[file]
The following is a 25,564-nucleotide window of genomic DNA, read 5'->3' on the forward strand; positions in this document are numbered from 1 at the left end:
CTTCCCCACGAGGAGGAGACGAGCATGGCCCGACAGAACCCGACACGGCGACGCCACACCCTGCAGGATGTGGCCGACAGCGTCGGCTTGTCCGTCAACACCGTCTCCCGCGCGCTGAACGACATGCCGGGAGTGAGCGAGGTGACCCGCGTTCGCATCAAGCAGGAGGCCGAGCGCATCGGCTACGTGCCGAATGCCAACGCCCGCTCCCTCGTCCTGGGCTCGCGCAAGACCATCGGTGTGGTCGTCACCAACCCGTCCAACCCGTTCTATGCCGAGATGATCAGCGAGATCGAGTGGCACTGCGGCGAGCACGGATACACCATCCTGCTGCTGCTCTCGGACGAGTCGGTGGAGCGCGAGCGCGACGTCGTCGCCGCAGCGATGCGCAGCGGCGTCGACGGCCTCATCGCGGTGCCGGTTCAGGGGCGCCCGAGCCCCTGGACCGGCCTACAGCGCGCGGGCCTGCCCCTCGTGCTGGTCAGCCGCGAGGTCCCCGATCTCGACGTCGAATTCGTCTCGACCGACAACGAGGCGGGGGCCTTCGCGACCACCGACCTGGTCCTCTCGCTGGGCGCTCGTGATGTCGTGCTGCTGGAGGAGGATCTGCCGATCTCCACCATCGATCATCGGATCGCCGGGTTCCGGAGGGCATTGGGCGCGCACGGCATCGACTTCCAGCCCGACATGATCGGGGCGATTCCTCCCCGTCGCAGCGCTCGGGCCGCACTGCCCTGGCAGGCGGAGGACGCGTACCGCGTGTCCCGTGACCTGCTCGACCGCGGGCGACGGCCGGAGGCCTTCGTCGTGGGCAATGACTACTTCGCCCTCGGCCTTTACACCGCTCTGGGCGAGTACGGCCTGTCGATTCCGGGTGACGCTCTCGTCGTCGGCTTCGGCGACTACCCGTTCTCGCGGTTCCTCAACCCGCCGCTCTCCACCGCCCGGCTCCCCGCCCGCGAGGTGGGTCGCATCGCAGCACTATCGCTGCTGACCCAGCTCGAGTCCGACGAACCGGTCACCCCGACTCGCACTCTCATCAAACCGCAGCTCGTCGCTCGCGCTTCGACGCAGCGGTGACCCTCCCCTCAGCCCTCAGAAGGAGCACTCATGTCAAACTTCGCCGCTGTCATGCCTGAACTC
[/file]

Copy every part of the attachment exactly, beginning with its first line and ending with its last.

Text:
The following is a 25,564-nucleotide window of genomic DNA, read 5'->3' on the forward strand; positions in this document are numbered from 1 at the left end:
CTTCCCCACGAGGAGGAGACGAGCATGGCCCGACAGAACCCGACACGGCGACGCCACACCCTGCAGGATGTGGCCGACAGCGTCGGCTTGTCCGTCAACACCGTCTCCCGCGCGCTGAACGACATGCCGGGAGTGAGCGAGGTGACCCGCGTTCGCATCAAGCAGGAGGCCGAGCGCATCGGCTACGTGCCGAATGCCAACGCCCGCTCCCTCGTCCTGGGCTCGCGCAAGACCATCGGTGTGGTCGTCACCAACCCGTCCAACCCGTTCTATGCCGAGATGATCAGCGAGATCGAGTGGCACTGCGGCGAGCACGGATACACCATCCTGCTGCTGCTCTCGGACGAGTCGGTGGAGCGCGAGCGCGACGTCGTCGCCGCAGCGATGCGCAGCGGCGTCGACGGCCTCATCGCGGTGCCGGTTCAGGGGCGCCCGAGCCCCTGGACCGGCCTACAGCGCGCGGGCCTGCCCCTCGTGCTGGTCAGCCGCGAGGTCCCCGATCTCGACGTCGAATTCGTCTCGACCGACAACGAGGCGGGGGCCTTCGCGACCACCGACCTGGTCCTCTCGCTGGGCGCTCGTGATGTCGTGCTGCTGGAGGAGGATCTGCCGATCTCCACCATCGATCATCGGATCGCCGGGTTCCGGAGGGCATTGGGCGCGCACGGCATCGACTTCCAGCCCGACATGATCGGGGCGATTCCTCCCCGTCGCAGCGCTCGGGCCGCACTGCCCTGGCAGGCGGAGGACGCGTACCGCGTGTCCCGTGACCTGCTCGACCGCGGGCGACGGCCGGAGGCCTTCGTCGTGGGCAATGACTACTTCGCCCTCGGCCTTTACACCGCTCTGGGCGAGTACGGCCTGTCGATTCCGGGTGACGCTCTCGTCGTCGGCTTCGGCGACTACCCGTTCTCGCGGTTCCTCAACCCGCCGCTCTCCACCGCCCGGCTCCCCGCCCGCGAGGTGGGTCGCATCGCAGCACTATCGCTGCTGACCCAGCTCGAGTCCGACGAACCGGTCACCCCGACTCGCACTCTCATCAAACCGCAGCTCGTCGCTCGCGCTTCGACGCAGCGGTGACCCTCCCCTCAGCCCTCAGAAGGAGCACTCATGTCAAACTTCGCCGCTGTCATGCCTGAACTC